Never thaw fish at room temperature in the open air.
Can you add marinade to partly frozen fish?
Yes, you can. If you don’t intend not to cook your fish, you can add a marinate and refreeze the fish, this should lock in the flavor profile you wished to achieve, and the fish should take on a tender meaty texture when done. You can rinse the marinade off when you thaw the fish for cooking.
Don’t add a marinate with acids such as citric acid from lemons or vinegar, as this will partly cook the fish and may render it inedible when it is thawed again. Use good olive oil or butter to make a perfect flavor carrier for your marinate base.
Can fish be marinated and then frozen?
It’s common practice to marinate fish and then freeze it. You can find frozen marinated fish in your grocery store under the freezer section but be careful with the flavors used in the marinade.
Although the marinade will be frozen with the fish, some delicate infusion will continue as flavors have mingled. Intense flavors like chili and garlic could become overpowering.
What are the essential ingredients of marinating products?
For fish, it’s just oil, butter, and spices. Adding acid is going to service the fish and cook the flesh. Not all fish is suitable for this cooking, so it needs some thought and care.
But by all means, you can marinade your fish in the fridge overnight, place it in a Ziploc bag, and freeze it until needed the next day.
Is fresh fish better to marinate than frozen fish?
There is a debate about the fish on your table. When you buy fresh fish from the fish market, it has been frozen while transported, thawed, and sold to you as fresh. It’s perfectly fine, but you don’t know how fresh the fish is.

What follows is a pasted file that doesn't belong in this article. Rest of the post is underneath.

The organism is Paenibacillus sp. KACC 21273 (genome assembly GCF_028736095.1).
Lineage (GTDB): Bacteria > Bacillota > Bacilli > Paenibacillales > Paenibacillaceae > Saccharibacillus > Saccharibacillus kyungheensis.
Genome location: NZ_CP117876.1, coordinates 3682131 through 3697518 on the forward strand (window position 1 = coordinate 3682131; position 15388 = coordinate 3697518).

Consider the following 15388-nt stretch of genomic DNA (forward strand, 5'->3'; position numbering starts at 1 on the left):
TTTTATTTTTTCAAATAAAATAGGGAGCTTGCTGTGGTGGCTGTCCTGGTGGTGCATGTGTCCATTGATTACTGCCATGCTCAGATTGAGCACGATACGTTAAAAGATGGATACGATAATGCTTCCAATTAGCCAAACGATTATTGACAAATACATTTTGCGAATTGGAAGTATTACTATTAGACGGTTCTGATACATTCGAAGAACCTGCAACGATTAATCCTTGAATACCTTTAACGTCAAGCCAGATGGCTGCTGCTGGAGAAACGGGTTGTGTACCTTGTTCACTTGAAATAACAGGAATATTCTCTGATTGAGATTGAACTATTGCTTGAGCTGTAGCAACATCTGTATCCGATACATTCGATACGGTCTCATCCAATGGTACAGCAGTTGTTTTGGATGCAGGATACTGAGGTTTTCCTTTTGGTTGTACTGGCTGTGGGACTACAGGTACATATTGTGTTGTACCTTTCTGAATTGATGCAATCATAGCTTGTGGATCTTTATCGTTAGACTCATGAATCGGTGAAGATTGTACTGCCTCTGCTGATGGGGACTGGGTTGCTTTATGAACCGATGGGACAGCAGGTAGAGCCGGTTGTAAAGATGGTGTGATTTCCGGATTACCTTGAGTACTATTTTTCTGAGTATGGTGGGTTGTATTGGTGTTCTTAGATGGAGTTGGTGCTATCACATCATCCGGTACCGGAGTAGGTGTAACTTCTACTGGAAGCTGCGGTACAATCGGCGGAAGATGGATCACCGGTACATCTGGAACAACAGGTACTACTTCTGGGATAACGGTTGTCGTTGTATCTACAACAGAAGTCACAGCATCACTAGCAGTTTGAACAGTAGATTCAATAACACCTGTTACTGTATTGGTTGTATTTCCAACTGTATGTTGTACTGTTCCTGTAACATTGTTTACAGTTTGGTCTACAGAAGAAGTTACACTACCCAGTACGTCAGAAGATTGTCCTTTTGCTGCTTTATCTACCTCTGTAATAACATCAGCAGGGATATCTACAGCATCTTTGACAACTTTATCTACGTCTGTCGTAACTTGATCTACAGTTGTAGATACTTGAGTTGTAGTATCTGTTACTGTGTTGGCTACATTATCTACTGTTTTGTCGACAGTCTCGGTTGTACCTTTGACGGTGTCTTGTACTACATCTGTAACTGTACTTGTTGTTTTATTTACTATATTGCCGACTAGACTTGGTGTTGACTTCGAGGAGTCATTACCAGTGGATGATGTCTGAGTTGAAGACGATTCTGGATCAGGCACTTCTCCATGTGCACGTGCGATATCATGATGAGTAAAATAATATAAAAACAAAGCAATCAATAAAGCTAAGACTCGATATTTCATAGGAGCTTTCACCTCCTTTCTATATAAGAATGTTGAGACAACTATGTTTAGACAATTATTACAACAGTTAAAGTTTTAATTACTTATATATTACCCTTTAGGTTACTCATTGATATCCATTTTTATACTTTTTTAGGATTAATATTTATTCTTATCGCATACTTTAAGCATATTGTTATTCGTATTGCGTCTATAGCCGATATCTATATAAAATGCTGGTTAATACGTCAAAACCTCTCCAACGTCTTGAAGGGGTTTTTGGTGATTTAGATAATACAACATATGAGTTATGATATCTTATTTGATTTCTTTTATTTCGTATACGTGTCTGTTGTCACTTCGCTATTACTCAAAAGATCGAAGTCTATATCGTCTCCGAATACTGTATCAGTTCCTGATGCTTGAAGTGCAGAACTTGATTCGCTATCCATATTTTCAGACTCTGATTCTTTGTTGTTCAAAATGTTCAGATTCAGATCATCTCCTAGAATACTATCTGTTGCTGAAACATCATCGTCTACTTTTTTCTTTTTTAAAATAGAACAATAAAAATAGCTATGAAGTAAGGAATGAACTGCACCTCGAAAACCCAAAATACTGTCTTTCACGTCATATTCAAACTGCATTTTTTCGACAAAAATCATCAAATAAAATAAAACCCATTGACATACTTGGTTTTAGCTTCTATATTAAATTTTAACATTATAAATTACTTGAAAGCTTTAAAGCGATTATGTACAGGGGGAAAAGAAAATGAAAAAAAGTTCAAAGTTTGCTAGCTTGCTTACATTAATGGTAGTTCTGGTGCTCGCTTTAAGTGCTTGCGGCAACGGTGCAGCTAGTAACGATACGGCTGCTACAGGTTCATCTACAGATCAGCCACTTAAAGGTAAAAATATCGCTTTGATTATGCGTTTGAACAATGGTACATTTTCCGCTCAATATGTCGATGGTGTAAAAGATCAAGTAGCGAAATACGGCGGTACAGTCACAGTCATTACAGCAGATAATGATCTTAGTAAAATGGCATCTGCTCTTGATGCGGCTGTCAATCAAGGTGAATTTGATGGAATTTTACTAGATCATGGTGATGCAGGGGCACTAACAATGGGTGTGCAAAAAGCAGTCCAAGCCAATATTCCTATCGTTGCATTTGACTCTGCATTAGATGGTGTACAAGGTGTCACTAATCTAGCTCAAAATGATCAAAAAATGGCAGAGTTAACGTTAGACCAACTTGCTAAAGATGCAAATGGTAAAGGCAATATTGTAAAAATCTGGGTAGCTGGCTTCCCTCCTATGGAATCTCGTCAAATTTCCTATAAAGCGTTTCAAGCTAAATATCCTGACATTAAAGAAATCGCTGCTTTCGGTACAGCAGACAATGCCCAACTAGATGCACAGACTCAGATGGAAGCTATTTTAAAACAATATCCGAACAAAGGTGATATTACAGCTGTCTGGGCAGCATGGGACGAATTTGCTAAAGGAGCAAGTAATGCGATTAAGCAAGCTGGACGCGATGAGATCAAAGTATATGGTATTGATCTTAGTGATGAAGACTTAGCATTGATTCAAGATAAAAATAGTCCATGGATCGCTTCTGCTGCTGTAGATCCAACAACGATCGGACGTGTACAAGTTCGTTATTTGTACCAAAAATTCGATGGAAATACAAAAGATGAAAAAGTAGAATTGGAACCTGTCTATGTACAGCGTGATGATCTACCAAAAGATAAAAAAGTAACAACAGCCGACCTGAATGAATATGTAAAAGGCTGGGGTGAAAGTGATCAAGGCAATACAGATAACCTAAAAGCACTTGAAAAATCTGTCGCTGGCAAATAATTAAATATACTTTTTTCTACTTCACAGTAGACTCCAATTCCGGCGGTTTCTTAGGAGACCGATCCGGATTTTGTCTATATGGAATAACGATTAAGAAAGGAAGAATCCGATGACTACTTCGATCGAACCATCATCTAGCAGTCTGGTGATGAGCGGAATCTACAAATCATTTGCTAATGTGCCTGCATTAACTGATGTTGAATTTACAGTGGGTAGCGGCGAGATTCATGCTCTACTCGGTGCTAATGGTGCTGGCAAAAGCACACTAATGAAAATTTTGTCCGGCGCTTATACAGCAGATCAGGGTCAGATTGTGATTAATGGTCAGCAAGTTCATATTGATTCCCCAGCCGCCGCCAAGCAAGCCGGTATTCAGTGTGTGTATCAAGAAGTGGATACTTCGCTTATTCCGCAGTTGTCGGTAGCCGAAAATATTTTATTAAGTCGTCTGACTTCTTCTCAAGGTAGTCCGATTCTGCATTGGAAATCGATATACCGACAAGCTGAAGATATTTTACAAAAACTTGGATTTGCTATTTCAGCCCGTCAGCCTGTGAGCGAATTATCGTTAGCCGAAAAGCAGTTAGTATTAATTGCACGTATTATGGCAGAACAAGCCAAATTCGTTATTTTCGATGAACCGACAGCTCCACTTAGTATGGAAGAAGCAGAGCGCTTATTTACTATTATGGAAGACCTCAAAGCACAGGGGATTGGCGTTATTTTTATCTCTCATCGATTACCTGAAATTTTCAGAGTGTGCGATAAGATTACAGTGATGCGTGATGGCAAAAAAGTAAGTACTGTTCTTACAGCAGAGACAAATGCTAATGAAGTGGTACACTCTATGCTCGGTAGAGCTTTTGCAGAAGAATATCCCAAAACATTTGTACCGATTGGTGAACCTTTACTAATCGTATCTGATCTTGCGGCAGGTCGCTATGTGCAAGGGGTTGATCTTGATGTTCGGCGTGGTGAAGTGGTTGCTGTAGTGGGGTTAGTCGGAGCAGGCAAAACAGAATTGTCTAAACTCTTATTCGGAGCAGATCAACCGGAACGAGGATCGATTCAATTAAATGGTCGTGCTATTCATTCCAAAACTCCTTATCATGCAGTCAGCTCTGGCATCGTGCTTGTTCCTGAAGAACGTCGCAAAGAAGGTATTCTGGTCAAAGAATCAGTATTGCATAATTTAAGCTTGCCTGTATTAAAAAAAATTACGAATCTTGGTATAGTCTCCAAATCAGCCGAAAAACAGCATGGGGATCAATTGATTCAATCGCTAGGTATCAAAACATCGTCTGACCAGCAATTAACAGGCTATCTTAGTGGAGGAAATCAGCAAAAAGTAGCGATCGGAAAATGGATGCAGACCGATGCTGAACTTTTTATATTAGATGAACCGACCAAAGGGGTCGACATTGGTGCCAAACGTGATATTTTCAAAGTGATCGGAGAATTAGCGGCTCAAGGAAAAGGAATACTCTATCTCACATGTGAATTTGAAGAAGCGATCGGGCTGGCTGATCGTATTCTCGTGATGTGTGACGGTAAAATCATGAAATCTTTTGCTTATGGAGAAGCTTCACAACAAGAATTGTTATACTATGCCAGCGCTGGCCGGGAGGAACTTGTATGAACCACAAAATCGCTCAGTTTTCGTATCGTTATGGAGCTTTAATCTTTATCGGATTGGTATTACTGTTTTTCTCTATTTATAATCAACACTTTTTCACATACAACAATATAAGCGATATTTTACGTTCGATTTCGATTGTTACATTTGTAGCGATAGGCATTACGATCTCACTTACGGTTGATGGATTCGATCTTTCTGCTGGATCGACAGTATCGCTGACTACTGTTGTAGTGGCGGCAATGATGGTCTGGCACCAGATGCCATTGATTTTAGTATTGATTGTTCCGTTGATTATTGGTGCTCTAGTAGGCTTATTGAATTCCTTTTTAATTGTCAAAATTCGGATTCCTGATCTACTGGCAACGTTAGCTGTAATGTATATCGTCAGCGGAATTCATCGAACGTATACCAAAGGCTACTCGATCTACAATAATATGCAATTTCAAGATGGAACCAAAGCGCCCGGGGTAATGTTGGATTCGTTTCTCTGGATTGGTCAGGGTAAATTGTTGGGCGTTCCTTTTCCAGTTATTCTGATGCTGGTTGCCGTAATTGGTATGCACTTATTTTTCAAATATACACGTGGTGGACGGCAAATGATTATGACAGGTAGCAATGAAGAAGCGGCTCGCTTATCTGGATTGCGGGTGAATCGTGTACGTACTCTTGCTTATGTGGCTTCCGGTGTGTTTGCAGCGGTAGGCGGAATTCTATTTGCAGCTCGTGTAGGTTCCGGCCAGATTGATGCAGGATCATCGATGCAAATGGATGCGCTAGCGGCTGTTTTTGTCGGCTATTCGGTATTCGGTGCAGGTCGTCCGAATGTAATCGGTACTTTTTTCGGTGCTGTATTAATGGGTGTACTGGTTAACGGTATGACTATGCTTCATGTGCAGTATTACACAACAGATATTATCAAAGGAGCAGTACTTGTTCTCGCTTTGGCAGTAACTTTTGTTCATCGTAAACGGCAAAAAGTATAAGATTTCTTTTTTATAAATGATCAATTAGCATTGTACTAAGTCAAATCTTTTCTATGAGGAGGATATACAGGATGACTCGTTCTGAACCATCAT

On the other hand, when fish is caught and frozen on the ship, it has its freshness frozen into it, and you can primarily guarantee the fish in your freezer is exceptionally fresh.
Even experienced chefs come to terms with the facts regarding freezing fish and accept that frozen fish can be a superior product for the reasons mentioned above.
Of course, it depends on how long the fish has been frozen. Ask a top chef to cook frozen fish sitting in the freezer for eight months, and they will laugh in your face.
Can you marinate fish for too long?
Yes, you can marinate fish for too long. The longer you leave fish in a marinade, the more moisture will be pulled from the fish, and the moisture is not just water. It’s the fish juices that are coming out, the part of the fish that makes the fish succulent and flavorsome.
When the fish’s juices have leached out of the flesh, you can be left with a firm, salty piece of fish. What didn’t come out during the leaching process was the salt of the ocean.
Adding oil or butter and the marinate base can prevent some leachings as moisture and oil do not mix.
How can you marinate fish and freeze it? The freezing process places the marinate in a stage of suspended animation. It can’t add flavor or draw moisture from the fish. The process stops.
Can you marinate frozen salmon for three days?
Many people use lemon or citrus justice when marinating salmon. The citrus is effectively cooking the salmon ceviche. If this is your salmon, you should only marinate it in the manner for thirty minutes.
If you know your salmon is super fresh when caught and frozen, this is a great way to eat marinated salmon. It is very fresh and clean on the palate.
However, the salmon should not be marinated for more than 24 hours in the fridge for standard marination.
Marinating frozen fish is a great way to impart flavor to the protein. You can go with subtle flavors or opt for robust spicy flavors.
But particular marinate works better with different types of fish. Delicate fish like flounder or sole benefit from a light lemon butter marinade. In contrast, other game fish that use muscle for hunting prey and invading being hunted have firmer flesh that is more suited to more robust flavor profiles and even spicy marinades.
Tuna is one example that can handle the spicy chili marinades without the intense flavors overpowering the fish.
Freezing fish with a marinade is acceptable, and the freezing process suspends the marination of the fish.